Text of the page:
Now we can sport an authentic Korean joint, several Japanese inspired places, the same Chinese and curry houses but in the exact same spot where once was a Thai place on Duckworth Street is now a very cool hole  in the wall and it is called Mohamed Ali.

5 things that make an ethnic joint cool

  1.  Be authentic –  this place oozes authentic.  Form the cardamom coffee and spice spiked teas to the hot shwarma and kebab platters.  This place is authentic as it gets.
  2. Play to your strengths –  the menu is compact with few real choices but all of them are good.
  3. No music –  some places like to “put you in the mood” by playing over the top music of a specific geographical origin.  This place doesn’t.  Just the loud chatter of patrons and the walls covered pictures for sale by a local Middle Eastern artist. Simplicity at its finest.
  4.  Serve hot food hot and cold food cold –  no problems there.  From ordering to service in under 10 minutes and the contents of the kebab in a pita wrap was as hot as if it came off the grill.  Cold dips like hummus all cold from coolers.
  5. be of good value –  style points there.  We had an appetizer, two shwarma wraps, some cardamom spiked tea as well as baklava all for under $30.  Excellent value.

In all the years of living in this fine city I not once thought that a true Middle Eastern restauraunt would open. Now that it has I can say happily that Mohamed Ali has won its One Shot.


The One Shot: Red Rocks Grill

As someone who has worked in the food industry I am going to let you in on a little secret –  we really try not to talk out of turn when it comes to other food joints.  Sure we cut each other up when at the bar or having a drink with others, but we know that we might need a quick job at some time and our words follow us around – in some cases like stink –  so we should always be mindful of what we say.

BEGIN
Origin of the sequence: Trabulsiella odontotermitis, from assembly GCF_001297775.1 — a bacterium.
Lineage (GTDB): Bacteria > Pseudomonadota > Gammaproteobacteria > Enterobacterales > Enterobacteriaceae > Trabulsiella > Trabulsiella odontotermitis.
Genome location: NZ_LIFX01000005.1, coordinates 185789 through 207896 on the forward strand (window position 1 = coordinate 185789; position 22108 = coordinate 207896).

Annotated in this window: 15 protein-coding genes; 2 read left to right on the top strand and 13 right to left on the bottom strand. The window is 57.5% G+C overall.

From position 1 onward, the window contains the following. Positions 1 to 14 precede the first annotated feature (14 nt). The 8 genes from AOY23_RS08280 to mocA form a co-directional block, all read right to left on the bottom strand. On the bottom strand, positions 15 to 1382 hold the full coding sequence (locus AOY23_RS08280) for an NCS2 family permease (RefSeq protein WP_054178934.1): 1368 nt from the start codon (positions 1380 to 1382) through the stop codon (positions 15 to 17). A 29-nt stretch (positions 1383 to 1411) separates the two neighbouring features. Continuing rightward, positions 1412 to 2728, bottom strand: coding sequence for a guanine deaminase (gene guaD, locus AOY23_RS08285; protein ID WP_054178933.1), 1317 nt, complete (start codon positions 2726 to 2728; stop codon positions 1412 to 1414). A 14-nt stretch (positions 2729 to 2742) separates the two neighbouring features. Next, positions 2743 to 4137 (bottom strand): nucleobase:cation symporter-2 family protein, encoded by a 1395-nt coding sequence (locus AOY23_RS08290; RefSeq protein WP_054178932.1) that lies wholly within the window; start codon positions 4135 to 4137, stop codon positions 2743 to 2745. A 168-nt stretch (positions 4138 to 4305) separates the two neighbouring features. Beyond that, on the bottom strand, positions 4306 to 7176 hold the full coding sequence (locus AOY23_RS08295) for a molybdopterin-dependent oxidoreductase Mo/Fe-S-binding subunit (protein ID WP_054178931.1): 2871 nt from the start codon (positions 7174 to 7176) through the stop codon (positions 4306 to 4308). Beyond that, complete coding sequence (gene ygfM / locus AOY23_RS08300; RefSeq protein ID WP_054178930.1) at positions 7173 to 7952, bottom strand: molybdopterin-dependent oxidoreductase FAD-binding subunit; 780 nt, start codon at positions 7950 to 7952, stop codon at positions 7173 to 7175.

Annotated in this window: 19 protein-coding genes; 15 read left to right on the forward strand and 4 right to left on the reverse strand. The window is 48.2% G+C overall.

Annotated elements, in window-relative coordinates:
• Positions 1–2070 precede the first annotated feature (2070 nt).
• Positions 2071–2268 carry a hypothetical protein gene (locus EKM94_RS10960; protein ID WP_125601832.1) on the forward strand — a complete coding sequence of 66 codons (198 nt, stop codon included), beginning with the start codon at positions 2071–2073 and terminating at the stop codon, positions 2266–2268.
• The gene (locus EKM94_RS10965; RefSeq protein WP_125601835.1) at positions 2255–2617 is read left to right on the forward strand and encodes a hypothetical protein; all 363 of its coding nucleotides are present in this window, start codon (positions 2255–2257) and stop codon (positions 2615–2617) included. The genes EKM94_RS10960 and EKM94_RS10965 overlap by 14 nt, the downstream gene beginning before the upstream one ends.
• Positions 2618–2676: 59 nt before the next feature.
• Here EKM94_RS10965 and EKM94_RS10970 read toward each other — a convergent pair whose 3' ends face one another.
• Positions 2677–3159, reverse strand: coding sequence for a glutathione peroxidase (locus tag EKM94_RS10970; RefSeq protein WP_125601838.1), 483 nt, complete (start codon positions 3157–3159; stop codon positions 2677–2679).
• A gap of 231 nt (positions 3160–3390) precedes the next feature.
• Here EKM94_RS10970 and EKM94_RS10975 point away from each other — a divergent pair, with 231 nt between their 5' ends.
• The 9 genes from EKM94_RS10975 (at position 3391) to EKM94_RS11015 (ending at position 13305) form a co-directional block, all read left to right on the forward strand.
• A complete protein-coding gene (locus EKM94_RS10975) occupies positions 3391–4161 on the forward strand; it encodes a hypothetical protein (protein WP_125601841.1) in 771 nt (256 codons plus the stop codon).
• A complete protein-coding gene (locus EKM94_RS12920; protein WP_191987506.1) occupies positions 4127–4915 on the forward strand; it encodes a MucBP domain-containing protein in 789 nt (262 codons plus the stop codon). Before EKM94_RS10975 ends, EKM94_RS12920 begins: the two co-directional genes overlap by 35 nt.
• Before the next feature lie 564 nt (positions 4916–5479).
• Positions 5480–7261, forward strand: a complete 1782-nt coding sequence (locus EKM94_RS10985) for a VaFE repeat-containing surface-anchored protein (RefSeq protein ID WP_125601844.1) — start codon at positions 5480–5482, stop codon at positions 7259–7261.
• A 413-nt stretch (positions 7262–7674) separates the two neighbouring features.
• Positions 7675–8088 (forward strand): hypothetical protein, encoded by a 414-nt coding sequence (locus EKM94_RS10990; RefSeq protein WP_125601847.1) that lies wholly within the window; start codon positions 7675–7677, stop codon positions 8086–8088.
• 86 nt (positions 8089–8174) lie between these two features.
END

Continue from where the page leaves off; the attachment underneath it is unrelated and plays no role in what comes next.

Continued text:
That in mind I am starting a little miniseries called The One Shot –  in which I’ll give the joint one shot to make that one good impression. Win me over and I will sing praises; fall flat and, well…

Red Rocks Grill is on Topsail Road.  It used to be the old Home Hardware Store, before it became a video store before it became an average restaurant before it was transformed into Red Rocks Grill.

I give you 7 Tips to make a average first impression.

  1. Try seasoning food: that implies a little salt AND pepper.
  2. Try to leave the foil off the baked potato when serving it to guests. We are paying for dinner service not a backyard BBQ.
  3. Try and get the order right the first time: 7 tables and 18 covers does not a busy spot make
  4. Don’t serve BS to customers: chef lost your order ticket is euphemism for it got 86’d on the line and he couldn’t be arsed to check the tape are not the same thing when forgetting 2 out of 8 items on a 3-top.
  5. 33$ for grocery quality veg and average cooking skills isn’t highway robbery but it sure isn’t good business.
  6. If you give sauce, have enough for every bite. Not a spritz.
  7. A baked potato implies it came from an oven. A microwave oven does not count.

Here’s what you can do to improve:

Season as you go. Sprinkle salt and pepper a little at a time and taste food occasionally.  Use a bit of acid.

Make plates look nice.  We eat with our eyes first. Presentation and a little care can make an average looking plate look spectacular.

Have a call system. Call the order at the pass and repeat it verbally to the line.  Therefore if the server doesn’t hear a menu item it can be corrected on the line and on the fly.

Simple, honest answers work best.  Instead of “Chef lost the dupe,” say “We are sorry that the line misplaced your order for the sides you wanted. Shall I take them off the bill?”  Clear, simple and it provides a solution before the customer has a chance to become irate.

The rest speak for themselves.

Too often we walk into restaurant expecting one thing and getting an entirely different experience.  I had hoped the food would be good enough to return but when a simple mid week dinner costs nearly $100 without a single drop of wine and the food was average at best…I am sorry, but it doesn’t deserve a second chance.

Red Rocks Grill, you lost your One Shot.